German renewable energy giant RWE has this week signed a 30-year concession agreement with the Danish Energy Agency (Energistyrelsen) for the rights to build and operate Denmark's largest offshore wind farm to date, the 1GW Thor.
The wind farm will be built off the Danish west coast and is scheduled to reach full operation in 2027. Once fully operational, Thor would be capable of producing enough green electricity to supply the equivalent of more than one million Danish households. Total investment costs have been estimated at DKK 15.5 billion ($2,3 billion).
Several bidders had offered to build the offshore wind farm with the largest possible capacity and at a minimum price of only 0.01 øre/kWh, leading the Danish Energy Agency to opt for a lottery system to select the winner - RWE - back in December 2021.
Commenting on the concession agreement signing, Pål Coldevin, Executive Vice President for Offshore Development Nordics, Poland and Baltics at RWE Renewables said: "Scandinavia, and Denmark in particular, are important strategic growth markets for us. Denmark not only has very favorable wind conditions, the country also has ambitions to deploy even more offshore wind power.
"We are looking forward to working with the Danish Government and other partners, and in the upcoming months we will be starting our preliminary surveys. With Thor, we have two projects off the Danish coast and this means that we are making a major contribution to Denmark's green energy transition."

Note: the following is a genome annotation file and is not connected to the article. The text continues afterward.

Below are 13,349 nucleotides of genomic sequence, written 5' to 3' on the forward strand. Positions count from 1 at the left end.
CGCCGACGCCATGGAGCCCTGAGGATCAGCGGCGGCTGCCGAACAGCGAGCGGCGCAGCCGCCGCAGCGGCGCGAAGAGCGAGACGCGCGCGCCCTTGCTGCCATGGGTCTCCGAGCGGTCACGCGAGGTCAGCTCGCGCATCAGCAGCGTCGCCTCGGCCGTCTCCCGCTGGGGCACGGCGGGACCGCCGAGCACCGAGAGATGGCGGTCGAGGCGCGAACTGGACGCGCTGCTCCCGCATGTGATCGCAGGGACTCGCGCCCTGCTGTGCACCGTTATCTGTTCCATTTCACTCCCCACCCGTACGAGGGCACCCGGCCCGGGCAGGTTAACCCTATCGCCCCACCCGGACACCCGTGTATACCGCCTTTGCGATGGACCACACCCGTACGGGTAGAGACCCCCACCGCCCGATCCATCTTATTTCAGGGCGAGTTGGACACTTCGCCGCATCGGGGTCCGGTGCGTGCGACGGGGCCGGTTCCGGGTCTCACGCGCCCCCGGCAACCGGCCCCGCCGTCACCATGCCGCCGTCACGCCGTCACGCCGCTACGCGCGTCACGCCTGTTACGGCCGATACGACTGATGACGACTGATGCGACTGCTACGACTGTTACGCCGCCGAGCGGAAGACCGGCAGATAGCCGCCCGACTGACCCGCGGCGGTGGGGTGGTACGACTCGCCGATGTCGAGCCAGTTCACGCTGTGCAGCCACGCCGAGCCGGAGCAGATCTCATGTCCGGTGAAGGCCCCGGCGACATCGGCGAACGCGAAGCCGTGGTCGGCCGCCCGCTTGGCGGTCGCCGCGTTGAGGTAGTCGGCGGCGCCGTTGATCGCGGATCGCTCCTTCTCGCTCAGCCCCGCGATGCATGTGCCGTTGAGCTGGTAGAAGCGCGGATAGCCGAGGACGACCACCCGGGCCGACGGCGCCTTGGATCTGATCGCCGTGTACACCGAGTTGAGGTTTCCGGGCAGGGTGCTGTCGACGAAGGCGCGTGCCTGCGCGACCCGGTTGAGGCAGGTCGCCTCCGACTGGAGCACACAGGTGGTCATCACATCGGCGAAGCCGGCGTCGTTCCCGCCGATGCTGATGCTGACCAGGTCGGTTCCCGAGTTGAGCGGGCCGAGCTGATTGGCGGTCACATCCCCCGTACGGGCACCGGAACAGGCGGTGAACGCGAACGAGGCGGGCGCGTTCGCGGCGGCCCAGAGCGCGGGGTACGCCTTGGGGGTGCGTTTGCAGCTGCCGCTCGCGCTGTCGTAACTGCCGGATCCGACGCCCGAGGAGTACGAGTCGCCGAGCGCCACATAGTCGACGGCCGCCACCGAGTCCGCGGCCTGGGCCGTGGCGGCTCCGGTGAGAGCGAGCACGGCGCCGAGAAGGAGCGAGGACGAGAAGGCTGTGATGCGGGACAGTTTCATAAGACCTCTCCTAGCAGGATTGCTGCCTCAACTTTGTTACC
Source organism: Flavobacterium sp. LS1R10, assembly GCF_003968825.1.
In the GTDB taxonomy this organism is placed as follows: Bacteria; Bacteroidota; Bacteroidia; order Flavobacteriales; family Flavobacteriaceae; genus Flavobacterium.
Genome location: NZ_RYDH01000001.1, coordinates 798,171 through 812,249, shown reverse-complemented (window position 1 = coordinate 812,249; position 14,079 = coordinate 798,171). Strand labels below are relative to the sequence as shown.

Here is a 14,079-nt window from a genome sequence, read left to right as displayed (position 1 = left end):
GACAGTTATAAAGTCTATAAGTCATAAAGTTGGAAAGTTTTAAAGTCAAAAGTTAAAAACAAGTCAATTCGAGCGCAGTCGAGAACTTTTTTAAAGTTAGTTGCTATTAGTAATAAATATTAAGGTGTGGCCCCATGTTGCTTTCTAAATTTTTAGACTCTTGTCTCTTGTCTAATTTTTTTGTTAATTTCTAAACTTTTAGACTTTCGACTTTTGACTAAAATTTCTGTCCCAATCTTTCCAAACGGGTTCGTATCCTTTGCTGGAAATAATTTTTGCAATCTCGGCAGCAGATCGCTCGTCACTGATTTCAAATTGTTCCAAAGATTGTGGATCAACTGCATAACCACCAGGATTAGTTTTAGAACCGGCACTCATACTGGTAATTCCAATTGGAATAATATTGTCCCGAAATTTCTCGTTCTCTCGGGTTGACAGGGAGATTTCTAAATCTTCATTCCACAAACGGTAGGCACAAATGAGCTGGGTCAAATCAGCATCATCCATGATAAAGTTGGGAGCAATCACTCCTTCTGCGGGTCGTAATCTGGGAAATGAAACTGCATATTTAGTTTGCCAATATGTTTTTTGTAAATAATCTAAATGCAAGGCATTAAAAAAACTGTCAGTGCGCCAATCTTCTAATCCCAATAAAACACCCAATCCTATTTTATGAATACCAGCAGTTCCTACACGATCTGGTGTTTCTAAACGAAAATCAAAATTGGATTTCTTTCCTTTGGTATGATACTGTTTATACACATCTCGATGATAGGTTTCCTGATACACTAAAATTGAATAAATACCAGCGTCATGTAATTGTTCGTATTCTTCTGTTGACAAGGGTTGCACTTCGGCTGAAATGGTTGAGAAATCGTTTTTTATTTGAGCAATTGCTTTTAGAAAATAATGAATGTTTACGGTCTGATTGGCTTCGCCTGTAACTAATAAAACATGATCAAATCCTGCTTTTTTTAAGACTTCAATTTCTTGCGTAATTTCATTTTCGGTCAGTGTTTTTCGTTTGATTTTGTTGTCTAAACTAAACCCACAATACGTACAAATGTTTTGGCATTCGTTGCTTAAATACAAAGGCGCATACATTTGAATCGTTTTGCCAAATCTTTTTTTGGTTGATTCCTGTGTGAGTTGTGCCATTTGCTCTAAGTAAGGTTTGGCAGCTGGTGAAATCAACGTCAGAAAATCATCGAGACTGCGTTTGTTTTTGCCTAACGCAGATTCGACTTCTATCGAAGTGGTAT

Dan Jørgensen, Minister for Climate, Energy and Utilities in Denmark, said: "I'm delighted about this agreement with RWE and Thor Wind Farm I/S on the Thor Offshore Wind Farm, because it shows that Danish wind power is a good business on the world market. We built Denmark's first offshore wind farm 30 years ago because we had a vision and a belief in the potential of offshore wind power. Today, we can see that further deployment is not solely driven by political ambition but also, to an entirely new degree, by strong market forces. Wind power is not only good for the climate, it can also be really good business."